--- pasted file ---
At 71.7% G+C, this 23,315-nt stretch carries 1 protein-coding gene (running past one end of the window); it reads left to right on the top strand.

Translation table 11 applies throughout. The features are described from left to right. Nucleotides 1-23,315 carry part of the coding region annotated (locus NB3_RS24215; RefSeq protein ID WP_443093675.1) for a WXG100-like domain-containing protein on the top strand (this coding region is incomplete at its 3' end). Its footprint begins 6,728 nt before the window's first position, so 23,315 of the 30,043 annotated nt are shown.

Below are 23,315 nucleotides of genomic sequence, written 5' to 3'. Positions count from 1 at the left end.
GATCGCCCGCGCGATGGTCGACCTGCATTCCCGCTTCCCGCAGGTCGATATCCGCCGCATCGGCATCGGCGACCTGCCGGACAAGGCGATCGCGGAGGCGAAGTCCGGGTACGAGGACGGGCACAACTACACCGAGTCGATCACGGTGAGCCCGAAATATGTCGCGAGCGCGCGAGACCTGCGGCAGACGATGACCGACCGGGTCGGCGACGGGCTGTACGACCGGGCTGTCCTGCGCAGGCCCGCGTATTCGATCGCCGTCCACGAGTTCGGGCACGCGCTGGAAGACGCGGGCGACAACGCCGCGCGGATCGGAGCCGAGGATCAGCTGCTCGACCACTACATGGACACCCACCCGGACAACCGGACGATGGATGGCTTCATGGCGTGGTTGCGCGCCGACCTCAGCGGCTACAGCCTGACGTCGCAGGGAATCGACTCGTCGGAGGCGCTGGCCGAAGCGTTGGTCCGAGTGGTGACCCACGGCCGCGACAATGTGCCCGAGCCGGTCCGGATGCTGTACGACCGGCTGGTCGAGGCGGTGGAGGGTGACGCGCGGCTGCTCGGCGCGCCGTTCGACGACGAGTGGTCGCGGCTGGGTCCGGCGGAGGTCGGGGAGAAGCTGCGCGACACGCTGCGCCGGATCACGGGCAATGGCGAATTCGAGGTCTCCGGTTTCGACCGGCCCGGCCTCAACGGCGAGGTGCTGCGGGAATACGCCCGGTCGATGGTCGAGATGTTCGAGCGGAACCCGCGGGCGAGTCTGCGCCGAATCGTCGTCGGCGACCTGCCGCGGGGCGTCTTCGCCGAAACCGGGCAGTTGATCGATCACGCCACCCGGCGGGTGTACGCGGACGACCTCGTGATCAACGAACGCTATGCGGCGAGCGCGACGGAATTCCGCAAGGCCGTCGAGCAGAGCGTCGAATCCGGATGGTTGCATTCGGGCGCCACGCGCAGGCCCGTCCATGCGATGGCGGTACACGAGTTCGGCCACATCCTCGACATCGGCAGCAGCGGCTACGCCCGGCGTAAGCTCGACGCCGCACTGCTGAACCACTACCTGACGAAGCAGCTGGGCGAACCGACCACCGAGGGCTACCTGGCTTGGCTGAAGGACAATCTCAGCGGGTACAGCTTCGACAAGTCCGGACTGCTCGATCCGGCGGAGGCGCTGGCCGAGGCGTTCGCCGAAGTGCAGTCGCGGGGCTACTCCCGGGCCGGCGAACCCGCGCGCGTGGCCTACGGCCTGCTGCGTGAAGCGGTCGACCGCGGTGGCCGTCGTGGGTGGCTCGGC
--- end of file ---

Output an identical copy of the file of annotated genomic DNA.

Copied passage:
At 71.7% G+C, this 23,315-nt stretch carries 1 protein-coding gene (running past one end of the window); it reads left to right on the top strand.

Translation table 11 applies throughout. The features are described from left to right. Nucleotides 1-23,315 carry part of the coding region annotated (locus NB3_RS24215; RefSeq protein ID WP_443093675.1) for a WXG100-like domain-containing protein on the top strand (this coding region is incomplete at its 3' end). Its footprint begins 6,728 nt before the window's first position, so 23,315 of the 30,043 annotated nt are shown.

Below are 23,315 nucleotides of genomic sequence, written 5' to 3'. Positions count from 1 at the left end.
GATCGCCCGCGCGATGGTCGACCTGCATTCCCGCTTCCCGCAGGTCGATATCCGCCGCATCGGCATCGGCGACCTGCCGGACAAGGCGATCGCGGAGGCGAAGTCCGGGTACGAGGACGGGCACAACTACACCGAGTCGATCACGGTGAGCCCGAAATATGTCGCGAGCGCGCGAGACCTGCGGCAGACGATGACCGACCGGGTCGGCGACGGGCTGTACGACCGGGCTGTCCTGCGCAGGCCCGCGTATTCGATCGCCGTCCACGAGTTCGGGCACGCGCTGGAAGACGCGGGCGACAACGCCGCGCGGATCGGAGCCGAGGATCAGCTGCTCGACCACTACATGGACACCCACCCGGACAACCGGACGATGGATGGCTTCATGGCGTGGTTGCGCGCCGACCTCAGCGGCTACAGCCTGACGTCGCAGGGAATCGACTCGTCGGAGGCGCTGGCCGAAGCGTTGGTCCGAGTGGTGACCCACGGCCGCGACAATGTGCCCGAGCCGGTCCGGATGCTGTACGACCGGCTGGTCGAGGCGGTGGAGGGTGACGCGCGGCTGCTCGGCGCGCCGTTCGACGACGAGTGGTCGCGGCTGGGTCCGGCGGAGGTCGGGGAGAAGCTGCGCGACACGCTGCGCCGGATCACGGGCAATGGCGAATTCGAGGTCTCCGGTTTCGACCGGCCCGGCCTCAACGGCGAGGTGCTGCGGGAATACGCCCGGTCGATGGTCGAGATGTTCGAGCGGAACCCGCGGGCGAGTCTGCGCCGAATCGTCGTCGGCGACCTGCCGCGGGGCGTCTTCGCCGAAACCGGGCAGTTGATCGATCACGCCACCCGGCGGGTGTACGCGGACGACCTCGTGATCAACGAACGCTATGCGGCGAGCGCGACGGAATTCCGCAAGGCCGTCGAGCAGAGCGTCGAATCCGGATGGTTGCATTCGGGCGCCACGCGCAGGCCCGTCCATGCGATGGCGGTACACGAGTTCGGCCACATCCTCGACATCGGCAGCAGCGGCTACGCCCGGCGTAAGCTCGACGCCGCACTGCTGAACCACTACCTGACGAAGCAGCTGGGCGAACCGACCACCGAGGGCTACCTGGCTTGGCTGAAGGACAATCTCAGCGGGTACAGCTTCGACAAGTCCGGACTGCTCGATCCGGCGGAGGCGCTGGCCGAGGCGTTCGCCGAAGTGCAGTCGCGGGGCTACTCCCGGGCCGGCGAACCCGCGCGCGTGGCCTACGGCCTGCTGCGTGAAGCGGTCGACCGCGGTGGCCGTCGTGGGTGGCTCGGC